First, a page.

by Jean B. Ristaino
Methyl bromide is a widely used fumigant in U.S. agriculture and is one of the five most used pesticides in the U.S. Between 25 and 27,000 metric tons of methyl bromide are applied annually. More than 75% of the use of methyl bromide is for preplant fumigation of soil (Figure 1). In addition, methyl bromide is used for post-harvest treatment of nonperishables (13%) and perishables (8.6%) and for quarantine purposes (<1%). The compound also occurs as an intermediate in chemical manufacturing and is used as a medical sterilant. Methyl bromide is an effective herbicide, nematicide, insecticide, and fungicide and has been used commercially in the U.S. for soil fumigation and quarantine purposes for most of the 20th century.
Figure 1. Commercial fumigation of agricultural soils with methyl bromide.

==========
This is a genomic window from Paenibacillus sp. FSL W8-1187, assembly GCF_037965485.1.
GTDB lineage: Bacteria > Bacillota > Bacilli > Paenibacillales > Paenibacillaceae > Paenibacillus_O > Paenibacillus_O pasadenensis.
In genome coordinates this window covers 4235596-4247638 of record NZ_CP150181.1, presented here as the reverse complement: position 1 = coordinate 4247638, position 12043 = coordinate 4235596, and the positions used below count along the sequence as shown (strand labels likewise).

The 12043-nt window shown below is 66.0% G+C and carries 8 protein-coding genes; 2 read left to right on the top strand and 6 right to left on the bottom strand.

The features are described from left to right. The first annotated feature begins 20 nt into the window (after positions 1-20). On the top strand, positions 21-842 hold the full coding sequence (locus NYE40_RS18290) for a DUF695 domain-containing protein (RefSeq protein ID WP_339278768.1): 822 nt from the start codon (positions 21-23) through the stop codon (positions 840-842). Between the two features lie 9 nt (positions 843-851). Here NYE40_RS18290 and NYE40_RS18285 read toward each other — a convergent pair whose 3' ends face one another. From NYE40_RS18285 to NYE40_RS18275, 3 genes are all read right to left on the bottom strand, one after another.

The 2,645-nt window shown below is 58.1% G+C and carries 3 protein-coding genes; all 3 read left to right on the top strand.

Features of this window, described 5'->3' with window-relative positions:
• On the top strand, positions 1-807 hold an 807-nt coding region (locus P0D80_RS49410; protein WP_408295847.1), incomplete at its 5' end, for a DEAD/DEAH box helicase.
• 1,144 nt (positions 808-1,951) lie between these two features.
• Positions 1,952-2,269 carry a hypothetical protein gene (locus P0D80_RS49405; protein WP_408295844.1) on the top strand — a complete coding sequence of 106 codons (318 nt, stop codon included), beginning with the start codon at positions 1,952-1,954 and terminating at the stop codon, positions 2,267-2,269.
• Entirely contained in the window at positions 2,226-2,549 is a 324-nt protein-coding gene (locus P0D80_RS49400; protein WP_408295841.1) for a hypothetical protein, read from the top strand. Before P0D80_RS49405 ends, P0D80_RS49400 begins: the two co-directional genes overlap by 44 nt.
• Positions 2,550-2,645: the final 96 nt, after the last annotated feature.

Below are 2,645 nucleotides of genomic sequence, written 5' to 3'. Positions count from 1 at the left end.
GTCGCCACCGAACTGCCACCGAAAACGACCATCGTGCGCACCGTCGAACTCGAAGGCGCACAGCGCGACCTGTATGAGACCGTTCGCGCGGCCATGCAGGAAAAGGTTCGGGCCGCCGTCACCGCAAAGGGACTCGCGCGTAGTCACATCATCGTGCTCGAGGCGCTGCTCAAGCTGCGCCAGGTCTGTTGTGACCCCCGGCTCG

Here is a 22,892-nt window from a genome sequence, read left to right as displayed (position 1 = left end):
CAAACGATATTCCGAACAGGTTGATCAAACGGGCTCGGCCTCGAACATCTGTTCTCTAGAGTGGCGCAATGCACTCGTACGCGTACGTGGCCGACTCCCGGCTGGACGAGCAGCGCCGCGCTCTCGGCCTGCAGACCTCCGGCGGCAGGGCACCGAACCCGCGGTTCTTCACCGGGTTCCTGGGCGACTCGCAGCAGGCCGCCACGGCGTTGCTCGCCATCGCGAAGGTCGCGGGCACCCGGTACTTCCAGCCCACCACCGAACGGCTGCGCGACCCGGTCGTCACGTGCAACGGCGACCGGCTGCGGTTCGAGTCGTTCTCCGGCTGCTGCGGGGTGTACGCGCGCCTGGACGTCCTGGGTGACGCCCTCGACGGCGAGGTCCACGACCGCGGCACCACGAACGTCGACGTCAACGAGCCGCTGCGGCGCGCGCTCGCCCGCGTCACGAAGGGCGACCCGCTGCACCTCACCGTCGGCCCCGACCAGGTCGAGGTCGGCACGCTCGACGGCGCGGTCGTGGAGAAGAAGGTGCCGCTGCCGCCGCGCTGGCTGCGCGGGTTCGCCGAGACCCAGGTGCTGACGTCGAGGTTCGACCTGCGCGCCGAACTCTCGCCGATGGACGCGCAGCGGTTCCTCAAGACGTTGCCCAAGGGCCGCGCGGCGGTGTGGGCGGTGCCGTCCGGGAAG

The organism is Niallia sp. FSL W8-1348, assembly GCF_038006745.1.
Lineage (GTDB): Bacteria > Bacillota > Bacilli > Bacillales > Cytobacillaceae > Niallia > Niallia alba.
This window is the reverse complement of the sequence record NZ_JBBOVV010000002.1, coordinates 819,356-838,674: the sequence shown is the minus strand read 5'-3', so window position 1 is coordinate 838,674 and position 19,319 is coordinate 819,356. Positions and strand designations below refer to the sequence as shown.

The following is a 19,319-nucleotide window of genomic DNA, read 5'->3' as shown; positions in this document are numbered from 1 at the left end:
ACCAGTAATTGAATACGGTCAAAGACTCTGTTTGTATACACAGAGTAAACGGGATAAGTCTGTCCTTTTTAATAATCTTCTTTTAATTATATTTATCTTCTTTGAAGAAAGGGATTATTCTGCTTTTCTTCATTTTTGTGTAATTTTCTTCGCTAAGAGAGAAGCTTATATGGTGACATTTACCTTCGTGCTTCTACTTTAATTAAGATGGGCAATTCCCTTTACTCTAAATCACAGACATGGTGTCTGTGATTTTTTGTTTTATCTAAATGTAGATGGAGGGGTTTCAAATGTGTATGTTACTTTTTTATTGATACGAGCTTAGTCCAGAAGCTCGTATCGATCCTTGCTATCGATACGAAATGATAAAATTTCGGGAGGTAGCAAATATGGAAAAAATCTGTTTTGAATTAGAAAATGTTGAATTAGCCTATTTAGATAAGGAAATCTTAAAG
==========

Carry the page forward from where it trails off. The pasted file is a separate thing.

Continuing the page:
Considerable evidence has accumulated that methyl bromide is a potent ozone depletor and the compound is scheduled to be phased out in the U.S. by 2001 under the Clean Air Act (Figure 2). The use of methyl bromide was a critical factor in dramatic changes in crop production systems in California, Florida, North Carolina, and elsewhere. Crop rotations were once standard methods of pest management before widespread use of soil fumigation and plastic mulching. Production of crops such as strawberries and fresh market tomatoes have become highly dependent on methyl bromide use leading to reductions in crop rotations and reductions in diversification in production practices. The economic viability of specific crops in Florida, California, North Carolina, and other states could be impacted by the loss of use of this compound if no alternatives are available. Figure 2. History of the Antarctic ozone hole from 1970 to 1993.
Figure 2. History of the Antarctic ozone hole from 1970 to 1993.
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